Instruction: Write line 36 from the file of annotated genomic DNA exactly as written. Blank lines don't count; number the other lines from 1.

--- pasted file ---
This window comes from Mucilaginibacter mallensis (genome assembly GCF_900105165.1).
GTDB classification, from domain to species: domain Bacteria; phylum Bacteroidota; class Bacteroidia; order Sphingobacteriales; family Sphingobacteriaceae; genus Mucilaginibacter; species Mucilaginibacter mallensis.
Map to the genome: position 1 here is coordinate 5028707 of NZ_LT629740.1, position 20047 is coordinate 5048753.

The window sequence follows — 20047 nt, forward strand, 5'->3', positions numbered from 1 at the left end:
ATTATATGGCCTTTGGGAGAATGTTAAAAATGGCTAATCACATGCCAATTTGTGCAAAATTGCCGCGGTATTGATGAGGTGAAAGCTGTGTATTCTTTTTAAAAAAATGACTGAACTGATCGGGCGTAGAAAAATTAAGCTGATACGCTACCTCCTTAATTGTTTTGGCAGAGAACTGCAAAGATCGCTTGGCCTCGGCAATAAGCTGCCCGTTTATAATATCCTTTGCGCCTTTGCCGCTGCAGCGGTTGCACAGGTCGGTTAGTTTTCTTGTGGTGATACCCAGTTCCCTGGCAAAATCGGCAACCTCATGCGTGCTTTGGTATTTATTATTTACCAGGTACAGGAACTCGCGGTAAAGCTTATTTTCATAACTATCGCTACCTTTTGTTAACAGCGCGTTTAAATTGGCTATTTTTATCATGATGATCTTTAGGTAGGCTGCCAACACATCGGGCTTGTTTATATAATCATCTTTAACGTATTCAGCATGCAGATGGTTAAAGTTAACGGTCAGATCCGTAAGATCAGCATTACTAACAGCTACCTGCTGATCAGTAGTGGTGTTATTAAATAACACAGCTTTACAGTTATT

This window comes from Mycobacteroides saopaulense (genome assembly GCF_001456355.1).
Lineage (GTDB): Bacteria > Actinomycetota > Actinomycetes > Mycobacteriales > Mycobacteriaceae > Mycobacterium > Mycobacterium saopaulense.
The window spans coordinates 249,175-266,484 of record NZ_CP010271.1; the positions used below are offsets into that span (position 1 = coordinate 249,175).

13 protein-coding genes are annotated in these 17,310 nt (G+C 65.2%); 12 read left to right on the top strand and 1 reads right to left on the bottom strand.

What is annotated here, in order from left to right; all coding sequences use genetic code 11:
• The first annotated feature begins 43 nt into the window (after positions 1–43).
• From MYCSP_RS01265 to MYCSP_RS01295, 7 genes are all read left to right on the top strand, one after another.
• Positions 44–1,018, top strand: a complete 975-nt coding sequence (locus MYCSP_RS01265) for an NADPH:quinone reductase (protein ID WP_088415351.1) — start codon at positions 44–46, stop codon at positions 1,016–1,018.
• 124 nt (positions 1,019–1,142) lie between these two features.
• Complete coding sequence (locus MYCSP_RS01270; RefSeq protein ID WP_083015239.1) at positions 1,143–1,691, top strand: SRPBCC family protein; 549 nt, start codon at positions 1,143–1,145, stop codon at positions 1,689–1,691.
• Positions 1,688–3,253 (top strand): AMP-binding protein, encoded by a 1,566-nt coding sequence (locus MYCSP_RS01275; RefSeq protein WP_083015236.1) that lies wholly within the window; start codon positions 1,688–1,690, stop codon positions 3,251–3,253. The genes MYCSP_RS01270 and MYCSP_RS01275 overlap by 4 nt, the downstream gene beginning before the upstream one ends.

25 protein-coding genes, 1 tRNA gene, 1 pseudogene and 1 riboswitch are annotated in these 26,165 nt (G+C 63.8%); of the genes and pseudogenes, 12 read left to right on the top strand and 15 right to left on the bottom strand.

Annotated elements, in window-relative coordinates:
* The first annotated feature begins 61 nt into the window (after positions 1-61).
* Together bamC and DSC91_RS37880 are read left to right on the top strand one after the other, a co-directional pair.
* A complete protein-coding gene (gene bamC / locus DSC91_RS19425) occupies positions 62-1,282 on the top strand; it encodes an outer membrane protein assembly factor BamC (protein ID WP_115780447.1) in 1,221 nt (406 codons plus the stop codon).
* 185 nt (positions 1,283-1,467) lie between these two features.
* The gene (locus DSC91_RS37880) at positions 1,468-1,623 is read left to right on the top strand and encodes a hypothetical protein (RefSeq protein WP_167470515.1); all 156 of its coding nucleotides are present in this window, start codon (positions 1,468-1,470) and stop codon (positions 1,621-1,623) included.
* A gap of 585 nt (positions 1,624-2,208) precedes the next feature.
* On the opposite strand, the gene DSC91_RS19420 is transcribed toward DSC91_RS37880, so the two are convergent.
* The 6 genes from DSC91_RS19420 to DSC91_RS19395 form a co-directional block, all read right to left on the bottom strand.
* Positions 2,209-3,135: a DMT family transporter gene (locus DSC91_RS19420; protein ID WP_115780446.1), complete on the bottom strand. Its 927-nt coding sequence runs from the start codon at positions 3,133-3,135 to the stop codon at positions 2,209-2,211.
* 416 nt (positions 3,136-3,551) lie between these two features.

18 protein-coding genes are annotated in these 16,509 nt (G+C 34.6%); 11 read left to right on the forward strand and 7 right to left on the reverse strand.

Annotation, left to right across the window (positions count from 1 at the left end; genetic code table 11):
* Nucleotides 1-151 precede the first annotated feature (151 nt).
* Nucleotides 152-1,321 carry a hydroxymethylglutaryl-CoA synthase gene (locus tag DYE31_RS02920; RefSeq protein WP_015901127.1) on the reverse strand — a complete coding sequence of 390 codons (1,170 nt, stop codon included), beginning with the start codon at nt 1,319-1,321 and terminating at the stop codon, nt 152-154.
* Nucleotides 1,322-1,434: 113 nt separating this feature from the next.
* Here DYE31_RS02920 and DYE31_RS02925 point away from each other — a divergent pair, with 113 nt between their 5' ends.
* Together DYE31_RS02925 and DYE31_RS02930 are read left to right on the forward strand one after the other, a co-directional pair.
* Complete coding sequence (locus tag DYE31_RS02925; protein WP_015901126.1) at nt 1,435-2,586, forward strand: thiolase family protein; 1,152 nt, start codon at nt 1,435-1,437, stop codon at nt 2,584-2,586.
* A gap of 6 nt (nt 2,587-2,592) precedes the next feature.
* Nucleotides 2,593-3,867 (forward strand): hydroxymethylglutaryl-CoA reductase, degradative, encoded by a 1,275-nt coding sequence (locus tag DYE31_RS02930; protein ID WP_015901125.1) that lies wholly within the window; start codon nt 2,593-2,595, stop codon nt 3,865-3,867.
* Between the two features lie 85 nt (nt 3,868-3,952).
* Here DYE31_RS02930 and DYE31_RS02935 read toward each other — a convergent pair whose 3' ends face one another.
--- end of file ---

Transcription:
* Complete coding sequence (locus tag DYE31_RS02925; protein WP_015901126.1) at nt 1,435-2,586, forward strand: thiolase family protein; 1,152 nt, start codon at nt 1,435-1,437, stop codon at nt 2,584-2,586.